WHAT DO YOU THINK ABOUT THE POPULAR IMAGE OF ANARCHIST MOVEMENTS?
I think the circumstances we live under makes it difficult for people to imagine another system, another way out. We need to work to put food on the table, and don't have time or energy to sit down and think critically about societal questions all the time. And we're easily persuaded by someone telling us 'oh, if we just do this, change this thing within the system, it'll be just fine'. So I completely understand that people don't lean toward a more anarchist perspective. But concerning what people think about anarchism: I think there are historical factors that play a role too. Anarchism has had a bad name ever since it became a sort of a political movement in the mid-nineteenth century. It's for a long time been associated with violence and terrorism, really. And that's been a minor, minor part of anarchist history in the late nineteenth and early twentieth century, where anarchists threw bombs, and assassinated kings and politicians. But that, of course, of course scared a lot of people away from anarchism, and from looking into what anarchism actually is. And that has lingered on for many, many years. I think that any ideology that questions the main structures of power, whether those questions come from the left or the right, will be subject to oppression and giving people a different impression of what the concerning ideology actually is.
And so, being shaped by the capitalist structures we live under, and with the dominant historical view of anarchism, it is difficult to think about overcoming those oppressive, capitalist structures. And to think about freedom in the sense of not being ruled, but abiding by rules based on your own judgements and on the equal freedoms of other people. I do hope my research contributes to at least de-mystifying a lot of ideas about what anarchism is, and hope to inspire people to take part in some of these movements. That's my big ambition.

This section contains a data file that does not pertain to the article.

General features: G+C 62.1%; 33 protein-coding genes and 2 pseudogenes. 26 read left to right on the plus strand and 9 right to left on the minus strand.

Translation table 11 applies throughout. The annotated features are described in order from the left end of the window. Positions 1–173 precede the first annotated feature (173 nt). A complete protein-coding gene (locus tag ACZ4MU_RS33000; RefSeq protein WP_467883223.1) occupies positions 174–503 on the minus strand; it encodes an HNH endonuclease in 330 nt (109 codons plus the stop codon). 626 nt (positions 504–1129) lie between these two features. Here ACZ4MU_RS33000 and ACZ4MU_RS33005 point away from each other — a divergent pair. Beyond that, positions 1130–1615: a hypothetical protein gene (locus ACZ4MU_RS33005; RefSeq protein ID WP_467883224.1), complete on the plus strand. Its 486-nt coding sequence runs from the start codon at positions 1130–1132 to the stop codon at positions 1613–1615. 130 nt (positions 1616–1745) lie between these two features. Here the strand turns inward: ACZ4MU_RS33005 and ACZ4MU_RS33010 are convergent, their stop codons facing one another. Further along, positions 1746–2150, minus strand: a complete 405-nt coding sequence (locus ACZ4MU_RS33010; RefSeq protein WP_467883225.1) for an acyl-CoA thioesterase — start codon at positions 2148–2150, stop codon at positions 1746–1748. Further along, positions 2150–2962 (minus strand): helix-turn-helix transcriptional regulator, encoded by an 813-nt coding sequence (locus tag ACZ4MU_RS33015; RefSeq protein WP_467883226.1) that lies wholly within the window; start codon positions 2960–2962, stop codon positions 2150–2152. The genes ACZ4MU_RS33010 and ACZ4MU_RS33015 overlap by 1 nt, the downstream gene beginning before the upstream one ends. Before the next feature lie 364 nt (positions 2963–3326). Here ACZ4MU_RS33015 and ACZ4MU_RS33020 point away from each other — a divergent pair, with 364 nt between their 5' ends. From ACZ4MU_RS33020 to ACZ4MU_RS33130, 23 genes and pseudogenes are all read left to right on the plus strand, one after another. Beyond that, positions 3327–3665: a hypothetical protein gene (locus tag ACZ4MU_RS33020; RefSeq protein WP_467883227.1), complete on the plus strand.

Loes Moree is a fourth-year student of Cultural Anthropology. She is a media member within the ICA committee and was part of the Itiwana board last year.
I don't see what's wrong with wanting a very social, good life, where everyone has the freedom to express themselves in whatever way they want to
OLE BIRK LAURSEN
Wouter Keijzer is a fourth-year anthropology student, and moderator of the ICA Instagram page. He was also part of the Itiwana board last year.
Ole Birk Laursen is a Research Fellow at the International Institute for Asian Studies, Leiden University. His research focuses on South Asian history, anticolonialism, and anarchism. He is editor of Lay Down Your Arms (2019), We Are Anarchists (2019), Networking the Globe (2017), and Reworking Postcolonialism (2016), and has published extensively on the transnational intersections between anticolonialism, socialism, and anarchism.
dancers usually narrate for themselves a storytelling to accompany and support their dance sequence.
Click To Watch a Video of the Dance!
Even while performing alone, a dancer carries the memory of other dancers in his/her dances, as they are present in the shadow of his/her gestures.
CONTEMPORARY DANCE, FROM MOVEMENT TO GESTURE
Claire Vionnet is an Anthropologist, Dance Scholar and Dancer. She wrote a PhD on the creation of gestures in contemporary dance, exploring notions of body, movement, improvisation and sense(s). She works creatively with dance communities, reflecting on the way art/dance produces knowledge. Marked by her time lived in Africa, she is particularly interested in the role humanities play in society and keen to reflect on better reuniting Anthropology, Art and Society.
Third, a choreographic process is a practice-based research on a theme. According to the dancers I met on fieldwork, gestures are associated with meaning. For example, if the topic of the dance piece is fear, all gestures enacted during the research process are articulated with this overlooking theme. Because they appeared in a specific world of meaning defined by the theme of the performance, gestures express something more than a form. Moreover, dancers usually narrate for themselves a storytelling to accompany and support their dance sequence. This storytelling reinforces the performativity of the gesture, which in turn acquires a legitimate reason to be performed.